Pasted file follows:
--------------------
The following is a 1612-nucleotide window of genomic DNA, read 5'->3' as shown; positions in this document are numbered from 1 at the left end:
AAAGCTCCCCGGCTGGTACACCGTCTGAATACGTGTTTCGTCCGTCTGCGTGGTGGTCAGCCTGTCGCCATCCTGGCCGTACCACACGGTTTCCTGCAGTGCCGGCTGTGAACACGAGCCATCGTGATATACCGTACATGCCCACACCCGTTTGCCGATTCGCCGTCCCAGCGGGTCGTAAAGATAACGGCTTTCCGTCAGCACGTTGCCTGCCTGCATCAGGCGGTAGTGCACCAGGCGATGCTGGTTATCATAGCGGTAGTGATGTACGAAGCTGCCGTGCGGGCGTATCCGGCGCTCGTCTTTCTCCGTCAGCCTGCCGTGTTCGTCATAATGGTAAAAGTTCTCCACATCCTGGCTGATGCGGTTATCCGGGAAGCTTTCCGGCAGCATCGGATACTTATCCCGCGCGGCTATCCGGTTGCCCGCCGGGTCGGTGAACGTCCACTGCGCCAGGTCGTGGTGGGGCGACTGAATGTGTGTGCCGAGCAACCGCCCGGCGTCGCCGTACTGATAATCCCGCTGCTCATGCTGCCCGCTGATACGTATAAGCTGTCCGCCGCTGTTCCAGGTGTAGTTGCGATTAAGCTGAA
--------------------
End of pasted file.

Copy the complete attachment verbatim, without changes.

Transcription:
The following is a 1612-nucleotide window of genomic DNA, read 5'->3' as shown; positions in this document are numbered from 1 at the left end:
AAAGCTCCCCGGCTGGTACACCGTCTGAATACGTGTTTCGTCCGTCTGCGTGGTGGTCAGCCTGTCGCCATCCTGGCCGTACCACACGGTTTCCTGCAGTGCCGGCTGTGAACACGAGCCATCGTGATATACCGTACATGCCCACACCCGTTTGCCGATTCGCCGTCCCAGCGGGTCGTAAAGATAACGGCTTTCCGTCAGCACGTTGCCTGCCTGCATCAGGCGGTAGTGCACCAGGCGATGCTGGTTATCATAGCGGTAGTGATGTACGAAGCTGCCGTGCGGGCGTATCCGGCGCTCGTCTTTCTCCGTCAGCCTGCCGTGTTCGTCATAATGGTAAAAGTTCTCCACATCCTGGCTGATGCGGTTATCCGGGAAGCTTTCCGGCAGCATCGGATACTTATCCCGCGCGGCTATCCGGTTGCCCGCCGGGTCGGTGAACGTCCACTGCGCCAGGTCGTGGTGGGGCGACTGAATGTGTGTGCCGAGCAACCGCCCGGCGTCGCCGTACTGATAATCCCGCTGCTCATGCTGCCCGCTGATACGTATAAGCTGTCCGCCGCTGTTCCAGGTGTAGTTGCGATTAAGCTGAA